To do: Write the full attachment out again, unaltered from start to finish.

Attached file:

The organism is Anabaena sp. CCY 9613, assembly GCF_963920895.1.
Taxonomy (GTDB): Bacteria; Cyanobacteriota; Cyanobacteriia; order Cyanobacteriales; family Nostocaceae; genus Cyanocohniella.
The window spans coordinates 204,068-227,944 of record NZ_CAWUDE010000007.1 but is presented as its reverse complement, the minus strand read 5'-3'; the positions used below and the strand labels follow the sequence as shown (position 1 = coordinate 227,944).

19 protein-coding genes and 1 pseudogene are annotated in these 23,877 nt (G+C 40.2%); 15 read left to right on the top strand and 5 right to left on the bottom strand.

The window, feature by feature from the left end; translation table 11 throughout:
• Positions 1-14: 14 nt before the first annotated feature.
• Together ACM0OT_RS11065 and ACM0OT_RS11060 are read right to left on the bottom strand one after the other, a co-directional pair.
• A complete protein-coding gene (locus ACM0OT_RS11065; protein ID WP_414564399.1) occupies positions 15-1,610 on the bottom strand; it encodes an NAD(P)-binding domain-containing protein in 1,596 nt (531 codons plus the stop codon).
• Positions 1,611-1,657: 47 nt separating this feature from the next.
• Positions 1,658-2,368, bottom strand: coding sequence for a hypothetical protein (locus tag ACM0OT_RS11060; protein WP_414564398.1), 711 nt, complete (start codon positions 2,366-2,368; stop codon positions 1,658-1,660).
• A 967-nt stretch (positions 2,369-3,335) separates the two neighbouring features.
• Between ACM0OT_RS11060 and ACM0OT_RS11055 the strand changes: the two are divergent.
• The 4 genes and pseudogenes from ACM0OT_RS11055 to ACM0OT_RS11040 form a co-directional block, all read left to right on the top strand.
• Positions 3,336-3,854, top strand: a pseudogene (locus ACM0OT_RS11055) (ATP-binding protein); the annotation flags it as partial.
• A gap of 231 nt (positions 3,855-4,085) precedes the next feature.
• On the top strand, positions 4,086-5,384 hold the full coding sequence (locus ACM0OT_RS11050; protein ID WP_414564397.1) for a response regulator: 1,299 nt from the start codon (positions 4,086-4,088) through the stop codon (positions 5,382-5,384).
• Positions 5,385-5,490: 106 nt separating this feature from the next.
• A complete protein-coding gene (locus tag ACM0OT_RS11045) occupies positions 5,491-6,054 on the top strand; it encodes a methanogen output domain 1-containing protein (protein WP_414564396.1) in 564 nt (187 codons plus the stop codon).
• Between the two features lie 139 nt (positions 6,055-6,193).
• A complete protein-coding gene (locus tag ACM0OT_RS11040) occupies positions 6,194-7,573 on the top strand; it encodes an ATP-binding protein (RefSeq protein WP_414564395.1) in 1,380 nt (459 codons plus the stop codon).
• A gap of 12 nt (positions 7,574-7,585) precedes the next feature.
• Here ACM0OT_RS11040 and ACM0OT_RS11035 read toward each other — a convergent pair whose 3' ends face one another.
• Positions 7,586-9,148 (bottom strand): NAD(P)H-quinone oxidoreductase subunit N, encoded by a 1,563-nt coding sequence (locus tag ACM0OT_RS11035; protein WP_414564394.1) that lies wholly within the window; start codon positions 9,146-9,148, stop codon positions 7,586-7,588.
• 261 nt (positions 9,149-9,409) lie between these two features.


The organism is Anabaena sp. CCY 9613, assembly GCF_963920895.1.
Taxonomy (GTDB): Bacteria; Cyanobacteriota; Cyanobacteriia; order Cyanobacteriales; family Nostocaceae; genus Cyanocohniella.
The window spans coordinates 204,068-227,944 of record NZ_CAWUDE010000007.1 but is presented as its reverse complement, the minus strand read 5'-3'; the positions used below and the strand labels follow the sequence as shown (position 1 = coordinate 227,944).

19 protein-coding genes and 1 pseudogene are annotated in these 23,877 nt (G+C 40.2%); 15 read left to right on the top strand and 5 right to left on the bottom strand.

The window, feature by feature from the left end; translation table 11 throughout:
• Positions 1-14: 14 nt before the first annotated feature.
• Together ACM0OT_RS11065 and ACM0OT_RS11060 are read right to left on the bottom strand one after the other, a co-directional pair.
• A complete protein-coding gene (locus ACM0OT_RS11065; protein ID WP_414564399.1) occupies positions 15-1,610 on the bottom strand; it encodes an NAD(P)-binding domain-containing protein in 1,596 nt (531 codons plus the stop codon).
• Positions 1,611-1,657: 47 nt separating this feature from the next.
• Positions 1,658-2,368, bottom strand: coding sequence for a hypothetical protein (locus tag ACM0OT_RS11060; protein WP_414564398.1), 711 nt, complete (start codon positions 2,366-2,368; stop codon positions 1,658-1,660).
• A 967-nt stretch (positions 2,369-3,335) separates the two neighbouring features.
• Between ACM0OT_RS11060 and ACM0OT_RS11055 the strand changes: the two are divergent.
• The 4 genes and pseudogenes from ACM0OT_RS11055 to ACM0OT_RS11040 form a co-directional block, all read left to right on the top strand.
• Positions 3,336-3,854, top strand: a pseudogene (locus ACM0OT_RS11055) (ATP-binding protein); the annotation flags it as partial.
• A gap of 231 nt (positions 3,855-4,085) precedes the next feature.
• On the top strand, positions 4,086-5,384 hold the full coding sequence (locus ACM0OT_RS11050; protein ID WP_414564397.1) for a response regulator: 1,299 nt from the start codon (positions 4,086-4,088) through the stop codon (positions 5,382-5,384).
• Positions 5,385-5,490: 106 nt separating this feature from the next.
• A complete protein-coding gene (locus tag ACM0OT_RS11045) occupies positions 5,491-6,054 on the top strand; it encodes a methanogen output domain 1-containing protein (protein WP_414564396.1) in 564 nt (187 codons plus the stop codon).
• Between the two features lie 139 nt (positions 6,055-6,193).
• A complete protein-coding gene (locus tag ACM0OT_RS11040) occupies positions 6,194-7,573 on the top strand; it encodes an ATP-binding protein (RefSeq protein WP_414564395.1) in 1,380 nt (459 codons plus the stop codon).
• A gap of 12 nt (positions 7,574-7,585) precedes the next feature.
• Here ACM0OT_RS11040 and ACM0OT_RS11035 read toward each other — a convergent pair whose 3' ends face one another.
• Positions 7,586-9,148 (bottom strand): NAD(P)H-quinone oxidoreductase subunit N, encoded by a 1,563-nt coding sequence (locus tag ACM0OT_RS11035; protein WP_414564394.1) that lies wholly within the window; start codon positions 9,146-9,148, stop codon positions 7,586-7,588.
• 261 nt (positions 9,149-9,409) lie between these two features.